In his third season as a professional, and his second at Team Sunweb, Casper Pedersen had something of a breakthrough year in 2020. The 24-year-old Dane won his first major race at Paris-Tours, as well as shining as part of Cees Bol's lead-out train on his Tour de France debut.
The season ended on a sour note, as he crashed out of Scheldeprijs and was robbed of a Tour of Flanders appearance but he was able to reflect on a great campaign and set his sights on bigger and better things as one of the riders to watch in 2021.
Speaking to Cyclingnews over the off-season, Pedersen discusses his twin ambitions of becoming a top lead-out man and a Classics contender, as well as the team spirit at Sunweb - soon to be known as Team DSM - which is helping the team punch above their weight and helping him fulfill his potential.
Cyclingnews: First of all, how are you? And how have you recovered from the concussion that ended your season at Scheldeprijs?
Casper Pedersen: I’m fine. It was only a mild concussion. You never know at first with concussion but I only had to lie in bed for a few days then I could start doing normal stuff. I took my off-season, had a really good recovery, and everything has been going to plan since that and I’ve been able to start training properly now.
CN: What was your feeling at the end of the season?
CP: It was strange, winning Paris-Tours then four days later crashing out of Scheldeprijs just before one of the biggest races at Flanders. I was super happy and on a high, and I could feel I was in really good shape. I’d been developing my abilities throughout the season, so it was kind of mixed feelings, winning Paris-Tours and having my breakthrough in a way, then not being able to do Flanders.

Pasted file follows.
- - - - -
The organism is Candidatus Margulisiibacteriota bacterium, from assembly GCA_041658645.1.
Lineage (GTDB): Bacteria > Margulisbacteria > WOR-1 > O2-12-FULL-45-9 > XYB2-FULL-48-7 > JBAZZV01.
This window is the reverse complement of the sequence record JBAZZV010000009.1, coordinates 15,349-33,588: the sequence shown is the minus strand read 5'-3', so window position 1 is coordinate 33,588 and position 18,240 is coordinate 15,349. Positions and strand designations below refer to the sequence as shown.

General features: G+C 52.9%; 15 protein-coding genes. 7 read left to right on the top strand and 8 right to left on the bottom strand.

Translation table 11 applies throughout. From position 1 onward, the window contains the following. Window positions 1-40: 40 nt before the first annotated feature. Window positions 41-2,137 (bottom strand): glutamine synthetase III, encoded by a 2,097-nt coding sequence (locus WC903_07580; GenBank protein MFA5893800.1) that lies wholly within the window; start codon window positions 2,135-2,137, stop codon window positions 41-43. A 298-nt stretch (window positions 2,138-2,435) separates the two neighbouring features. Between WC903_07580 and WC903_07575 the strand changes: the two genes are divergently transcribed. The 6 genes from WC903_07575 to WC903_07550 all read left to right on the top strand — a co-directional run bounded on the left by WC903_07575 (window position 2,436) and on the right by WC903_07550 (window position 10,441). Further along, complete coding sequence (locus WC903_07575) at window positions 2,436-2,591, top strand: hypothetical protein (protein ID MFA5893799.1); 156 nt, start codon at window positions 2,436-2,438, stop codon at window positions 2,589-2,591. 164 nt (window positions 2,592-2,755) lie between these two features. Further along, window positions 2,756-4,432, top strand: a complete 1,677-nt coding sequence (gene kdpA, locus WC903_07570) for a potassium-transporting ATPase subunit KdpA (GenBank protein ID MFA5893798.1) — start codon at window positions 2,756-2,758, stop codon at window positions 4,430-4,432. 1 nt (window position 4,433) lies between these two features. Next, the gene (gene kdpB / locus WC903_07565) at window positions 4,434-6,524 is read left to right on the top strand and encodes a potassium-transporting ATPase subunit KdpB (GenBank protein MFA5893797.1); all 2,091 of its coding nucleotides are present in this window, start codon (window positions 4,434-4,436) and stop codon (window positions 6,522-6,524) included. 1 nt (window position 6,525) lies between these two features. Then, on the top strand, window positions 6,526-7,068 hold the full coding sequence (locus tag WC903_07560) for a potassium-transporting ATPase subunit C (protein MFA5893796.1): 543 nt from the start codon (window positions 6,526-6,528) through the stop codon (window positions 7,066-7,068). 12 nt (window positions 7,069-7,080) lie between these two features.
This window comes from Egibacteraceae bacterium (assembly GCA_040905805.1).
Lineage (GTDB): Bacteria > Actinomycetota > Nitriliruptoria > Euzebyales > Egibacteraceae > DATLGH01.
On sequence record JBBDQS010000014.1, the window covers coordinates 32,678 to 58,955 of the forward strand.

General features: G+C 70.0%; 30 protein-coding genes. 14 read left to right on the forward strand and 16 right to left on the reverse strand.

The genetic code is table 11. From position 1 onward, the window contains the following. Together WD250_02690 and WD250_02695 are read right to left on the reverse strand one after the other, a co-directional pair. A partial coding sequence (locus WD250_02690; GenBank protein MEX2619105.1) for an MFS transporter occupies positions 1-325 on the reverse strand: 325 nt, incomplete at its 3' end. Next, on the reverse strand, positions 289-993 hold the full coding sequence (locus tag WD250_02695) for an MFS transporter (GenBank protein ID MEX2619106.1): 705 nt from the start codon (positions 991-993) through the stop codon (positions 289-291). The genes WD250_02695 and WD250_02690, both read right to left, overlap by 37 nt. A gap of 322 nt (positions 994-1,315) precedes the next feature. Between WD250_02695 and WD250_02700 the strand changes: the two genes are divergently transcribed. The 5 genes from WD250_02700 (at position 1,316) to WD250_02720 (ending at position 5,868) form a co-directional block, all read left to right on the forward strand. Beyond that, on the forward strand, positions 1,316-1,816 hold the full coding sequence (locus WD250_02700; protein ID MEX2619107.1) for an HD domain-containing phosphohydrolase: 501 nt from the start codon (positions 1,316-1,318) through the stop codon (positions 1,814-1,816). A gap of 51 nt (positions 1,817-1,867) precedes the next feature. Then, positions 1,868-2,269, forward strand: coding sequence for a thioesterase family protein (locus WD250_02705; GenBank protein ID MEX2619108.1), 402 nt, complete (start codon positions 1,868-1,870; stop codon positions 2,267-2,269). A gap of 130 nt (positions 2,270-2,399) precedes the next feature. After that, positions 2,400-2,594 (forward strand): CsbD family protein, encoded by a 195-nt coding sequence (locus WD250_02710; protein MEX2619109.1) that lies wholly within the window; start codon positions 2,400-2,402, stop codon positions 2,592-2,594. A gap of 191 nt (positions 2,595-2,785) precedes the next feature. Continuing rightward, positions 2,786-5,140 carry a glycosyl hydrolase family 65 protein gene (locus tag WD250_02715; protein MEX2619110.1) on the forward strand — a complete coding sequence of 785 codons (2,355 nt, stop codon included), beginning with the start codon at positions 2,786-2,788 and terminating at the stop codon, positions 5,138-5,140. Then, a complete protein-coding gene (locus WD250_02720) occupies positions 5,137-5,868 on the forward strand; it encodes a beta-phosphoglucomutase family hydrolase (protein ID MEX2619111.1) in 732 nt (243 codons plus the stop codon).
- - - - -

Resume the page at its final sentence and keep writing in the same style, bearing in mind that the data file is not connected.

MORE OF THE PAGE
CN: What about the season as a whole?
CP: The season, taking it all into consideration, with lockdown and everything, ended up being a really successful one for me. Just going to the Tour was a big surprise to me in the first place, so that was a big acknowledgement from the team that they trusted in my abilities. Being able to do a few really good lead-outs and learning a lot, that was a big success for me.
I achieved a lot of my goals this season, which was developing my Classics skills and working towards becoming one of the best lead-out guys in the peloton. I'm continuously working towards being one of those guys who are acknowledged as being one of the best lead-out guys out there. That’s my focus point, but I also have my own ambitions, and want to win races myself.
CN: Do you want to win sprints yourself one day?
CP: I’ve kind of considered it sometimes - maybe I could be a sprinter myself - but I just don’t think physically it’s the right fit. I don’t see myself being able to be up there with the top top sprinters who are heavier and more explosive than me. I’m not that guy who is 85kg of pure muscle who can do 1800 watts. I’m more like a track speed kind of guy, I’m 70kg, and can more go at a high speed for a long time, which is optimal for leading out a sprinter who can deliver the last kick.
I want to do something where I can excel, and really be one of the guys to deliver something big. I’ve seen I’ll be better as a lead-out man, especially working with one of the biggest sprint talents, who can make me become part of some big victories.
CN: I presume you’re talking about Cees Bol. He didn’t get a win at the Tour but the underdog Sunweb lead-out earned a lot of praise. What was the secret there?
CP: The reason it went so well was we really studied how to do a proper lead-out and studied all the small details that have to be in place: timing, positioning, communication, pacing. We really practised those details and studied videos from other races. Also, I personally studied other lead-out guys, how they set things up, and how they get to the sprint in the easiest way, because that’s the essence of it - to bring your sprinter to the 200m mark as easy as possible.
It’s also a lot about trusting each other and we really tried to build up that trust. When one guy takes a decision, we don’t have time to discuss it, we only have time to trust and follow, then we can evaluate afterwards. That way of working was something we really developed over lockdown.
CN: When it comes to studying other lead-out men, whose name do you type into YouTube?
CP: Actually, for me, I’ve been studding Michael Morkov a lot. I know him a bit personally, and it’s quite obvious he’s superb in doing lead-outs. I’ve definitely learnt a lot from him and I still can learn a lot from him. If you want to be the best, you have to be able to beat the best. If I can do the same as him, I’m in a better position to beat him in the same role.
CN: What do you see in those videos of Morkov? What is it that makes him so good?